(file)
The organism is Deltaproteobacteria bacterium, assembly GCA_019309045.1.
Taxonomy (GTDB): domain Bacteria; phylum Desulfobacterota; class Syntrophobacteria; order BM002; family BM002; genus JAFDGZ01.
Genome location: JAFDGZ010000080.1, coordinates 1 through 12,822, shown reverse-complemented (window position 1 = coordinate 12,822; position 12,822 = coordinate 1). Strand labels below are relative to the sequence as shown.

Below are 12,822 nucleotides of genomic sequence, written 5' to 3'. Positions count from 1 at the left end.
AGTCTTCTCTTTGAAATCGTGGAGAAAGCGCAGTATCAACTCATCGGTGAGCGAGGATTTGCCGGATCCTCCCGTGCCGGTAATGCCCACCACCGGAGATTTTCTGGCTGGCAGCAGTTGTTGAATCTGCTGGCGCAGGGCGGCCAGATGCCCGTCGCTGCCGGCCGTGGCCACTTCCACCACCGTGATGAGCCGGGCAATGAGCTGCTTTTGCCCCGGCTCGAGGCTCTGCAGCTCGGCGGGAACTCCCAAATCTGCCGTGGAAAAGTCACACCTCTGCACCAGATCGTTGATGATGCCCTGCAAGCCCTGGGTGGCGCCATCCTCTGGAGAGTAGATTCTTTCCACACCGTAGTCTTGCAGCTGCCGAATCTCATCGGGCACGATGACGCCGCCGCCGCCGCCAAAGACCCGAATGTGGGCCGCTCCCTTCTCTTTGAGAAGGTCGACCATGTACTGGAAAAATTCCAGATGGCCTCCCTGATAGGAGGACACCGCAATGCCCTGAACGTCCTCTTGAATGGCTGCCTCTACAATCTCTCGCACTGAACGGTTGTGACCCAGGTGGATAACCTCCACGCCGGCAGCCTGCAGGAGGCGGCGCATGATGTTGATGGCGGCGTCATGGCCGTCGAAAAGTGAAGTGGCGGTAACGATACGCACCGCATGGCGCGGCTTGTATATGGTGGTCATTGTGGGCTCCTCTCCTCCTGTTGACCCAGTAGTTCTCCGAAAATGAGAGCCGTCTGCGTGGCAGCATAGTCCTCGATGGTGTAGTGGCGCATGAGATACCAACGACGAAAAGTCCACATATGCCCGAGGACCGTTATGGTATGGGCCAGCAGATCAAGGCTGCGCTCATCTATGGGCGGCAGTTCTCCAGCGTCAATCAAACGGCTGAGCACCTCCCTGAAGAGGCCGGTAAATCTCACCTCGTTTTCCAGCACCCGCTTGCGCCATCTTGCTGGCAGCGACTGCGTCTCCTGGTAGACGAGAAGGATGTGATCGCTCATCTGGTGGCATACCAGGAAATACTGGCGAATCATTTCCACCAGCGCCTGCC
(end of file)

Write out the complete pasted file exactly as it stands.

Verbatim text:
The organism is Deltaproteobacteria bacterium, assembly GCA_019309045.1.
Taxonomy (GTDB): domain Bacteria; phylum Desulfobacterota; class Syntrophobacteria; order BM002; family BM002; genus JAFDGZ01.
Genome location: JAFDGZ010000080.1, coordinates 1 through 12,822, shown reverse-complemented (window position 1 = coordinate 12,822; position 12,822 = coordinate 1). Strand labels below are relative to the sequence as shown.

Below are 12,822 nucleotides of genomic sequence, written 5' to 3'. Positions count from 1 at the left end.
AGTCTTCTCTTTGAAATCGTGGAGAAAGCGCAGTATCAACTCATCGGTGAGCGAGGATTTGCCGGATCCTCCCGTGCCGGTAATGCCCACCACCGGAGATTTTCTGGCTGGCAGCAGTTGTTGAATCTGCTGGCGCAGGGCGGCCAGATGCCCGTCGCTGCCGGCCGTGGCCACTTCCACCACCGTGATGAGCCGGGCAATGAGCTGCTTTTGCCCCGGCTCGAGGCTCTGCAGCTCGGCGGGAACTCCCAAATCTGCCGTGGAAAAGTCACACCTCTGCACCAGATCGTTGATGATGCCCTGCAAGCCCTGGGTGGCGCCATCCTCTGGAGAGTAGATTCTTTCCACACCGTAGTCTTGCAGCTGCCGAATCTCATCGGGCACGATGACGCCGCCGCCGCCGCCAAAGACCCGAATGTGGGCCGCTCCCTTCTCTTTGAGAAGGTCGACCATGTACTGGAAAAATTCCAGATGGCCTCCCTGATAGGAGGACACCGCAATGCCCTGAACGTCCTCTTGAATGGCTGCCTCTACAATCTCTCGCACTGAACGGTTGTGACCCAGGTGGATAACCTCCACGCCGGCAGCCTGCAGGAGGCGGCGCATGATGTTGATGGCGGCGTCATGGCCGTCGAAAAGTGAAGTGGCGGTAACGATACGCACCGCATGGCGCGGCTTGTATATGGTGGTCATTGTGGGCTCCTCTCCTCCTGTTGACCCAGTAGTTCTCCGAAAATGAGAGCCGTCTGCGTGGCAGCATAGTCCTCGATGGTGTAGTGGCGCATGAGATACCAACGACGAAAAGTCCACATATGCCCGAGGACCGTTATGGTATGGGCCAGCAGATCAAGGCTGCGCTCATCTATGGGCGGCAGTTCTCCAGCGTCAATCAAACGGCTGAGCACCTCCCTGAAGAGGCCGGTAAATCTCACCTCGTTTTCCAGCACCCGCTTGCGCCATCTTGCTGGCAGCGACTGCGTCTCCTGGTAGACGAGAAGGATGTGATCGCTCATCTGGTGGCATACCAGGAAATACTGGCGAATCATTTCCACCAGCGCCTGCC